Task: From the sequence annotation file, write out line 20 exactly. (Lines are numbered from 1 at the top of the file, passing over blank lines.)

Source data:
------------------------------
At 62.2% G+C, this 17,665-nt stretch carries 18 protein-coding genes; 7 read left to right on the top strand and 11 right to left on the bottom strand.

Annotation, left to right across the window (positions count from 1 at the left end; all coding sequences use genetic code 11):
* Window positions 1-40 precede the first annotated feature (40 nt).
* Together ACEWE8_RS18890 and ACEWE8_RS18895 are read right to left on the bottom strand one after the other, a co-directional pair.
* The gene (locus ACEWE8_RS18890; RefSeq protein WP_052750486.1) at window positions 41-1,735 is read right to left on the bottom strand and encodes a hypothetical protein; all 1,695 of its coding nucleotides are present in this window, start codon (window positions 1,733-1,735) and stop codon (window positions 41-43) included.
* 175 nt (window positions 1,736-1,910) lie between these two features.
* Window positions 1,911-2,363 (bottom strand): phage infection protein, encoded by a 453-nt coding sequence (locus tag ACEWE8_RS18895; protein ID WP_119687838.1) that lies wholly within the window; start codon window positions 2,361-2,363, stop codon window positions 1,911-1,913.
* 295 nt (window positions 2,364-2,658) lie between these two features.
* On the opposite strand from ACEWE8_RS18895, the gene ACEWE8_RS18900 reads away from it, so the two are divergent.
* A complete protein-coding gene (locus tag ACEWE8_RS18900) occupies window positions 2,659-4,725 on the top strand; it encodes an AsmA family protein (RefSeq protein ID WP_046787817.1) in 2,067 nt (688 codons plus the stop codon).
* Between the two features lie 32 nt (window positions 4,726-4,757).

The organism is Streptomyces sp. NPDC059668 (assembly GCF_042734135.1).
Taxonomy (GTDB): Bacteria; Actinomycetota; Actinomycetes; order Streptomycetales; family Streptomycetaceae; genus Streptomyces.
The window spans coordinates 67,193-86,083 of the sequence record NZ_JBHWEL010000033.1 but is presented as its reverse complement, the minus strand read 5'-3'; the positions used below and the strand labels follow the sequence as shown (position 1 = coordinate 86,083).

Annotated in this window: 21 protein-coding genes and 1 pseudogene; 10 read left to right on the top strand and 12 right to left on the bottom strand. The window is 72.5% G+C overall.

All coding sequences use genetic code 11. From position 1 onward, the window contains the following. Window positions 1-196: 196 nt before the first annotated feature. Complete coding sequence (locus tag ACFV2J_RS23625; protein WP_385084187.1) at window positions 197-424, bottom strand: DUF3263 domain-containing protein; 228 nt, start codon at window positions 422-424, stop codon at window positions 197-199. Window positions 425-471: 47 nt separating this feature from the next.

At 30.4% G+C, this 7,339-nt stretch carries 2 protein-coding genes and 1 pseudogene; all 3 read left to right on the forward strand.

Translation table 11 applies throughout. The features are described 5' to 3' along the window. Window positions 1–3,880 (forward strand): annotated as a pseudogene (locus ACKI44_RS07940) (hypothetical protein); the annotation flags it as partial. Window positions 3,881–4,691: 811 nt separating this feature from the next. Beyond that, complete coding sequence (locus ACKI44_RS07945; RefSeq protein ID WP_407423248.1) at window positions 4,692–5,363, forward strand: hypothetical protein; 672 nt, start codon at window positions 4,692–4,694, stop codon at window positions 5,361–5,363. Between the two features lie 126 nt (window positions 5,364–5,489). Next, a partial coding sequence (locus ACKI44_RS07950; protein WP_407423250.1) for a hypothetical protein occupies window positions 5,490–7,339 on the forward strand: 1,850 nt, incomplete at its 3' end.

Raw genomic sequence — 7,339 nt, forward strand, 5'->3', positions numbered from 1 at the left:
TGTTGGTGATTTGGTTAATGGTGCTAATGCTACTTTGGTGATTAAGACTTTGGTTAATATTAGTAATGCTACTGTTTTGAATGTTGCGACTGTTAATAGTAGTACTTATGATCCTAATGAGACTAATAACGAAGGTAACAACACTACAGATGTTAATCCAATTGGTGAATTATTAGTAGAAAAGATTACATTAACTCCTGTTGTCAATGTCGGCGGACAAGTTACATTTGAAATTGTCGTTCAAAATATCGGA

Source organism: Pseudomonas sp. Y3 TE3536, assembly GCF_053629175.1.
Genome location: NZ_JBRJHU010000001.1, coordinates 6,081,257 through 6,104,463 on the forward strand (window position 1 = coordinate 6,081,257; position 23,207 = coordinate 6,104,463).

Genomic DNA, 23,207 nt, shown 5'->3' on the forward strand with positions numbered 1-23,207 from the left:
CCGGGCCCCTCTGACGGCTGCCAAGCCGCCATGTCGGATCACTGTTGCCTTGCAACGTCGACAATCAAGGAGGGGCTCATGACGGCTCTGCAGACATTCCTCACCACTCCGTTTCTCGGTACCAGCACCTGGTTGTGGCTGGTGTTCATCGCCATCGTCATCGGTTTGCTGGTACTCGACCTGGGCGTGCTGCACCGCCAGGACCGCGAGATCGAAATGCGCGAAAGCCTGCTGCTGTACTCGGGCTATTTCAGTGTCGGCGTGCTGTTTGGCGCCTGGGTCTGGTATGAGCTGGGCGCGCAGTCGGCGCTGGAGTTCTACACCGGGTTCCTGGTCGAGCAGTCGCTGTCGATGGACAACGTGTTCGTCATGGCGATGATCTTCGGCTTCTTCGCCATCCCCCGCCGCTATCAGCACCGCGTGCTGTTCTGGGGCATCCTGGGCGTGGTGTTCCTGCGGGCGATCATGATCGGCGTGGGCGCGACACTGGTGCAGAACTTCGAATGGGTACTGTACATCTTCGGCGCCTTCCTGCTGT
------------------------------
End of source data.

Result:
TGTTGGTGATTTGGTTAATGGTGCTAATGCTACTTTGGTGATTAAGACTTTGGTTAATATTAGTAATGCTACTGTTTTGAATGTTGCGACTGTTAATAGTAGTACTTATGATCCTAATGAGACTAATAACGAAGGTAACAACACTACAGATGTTAATCCAATTGGTGAATTATTAGTAGAAAAGATTACATTAACTCCTGTTGTCAATGTCGGCGGACAAGTTACATTTGAAATTGTCGTTCAAAATATCGGA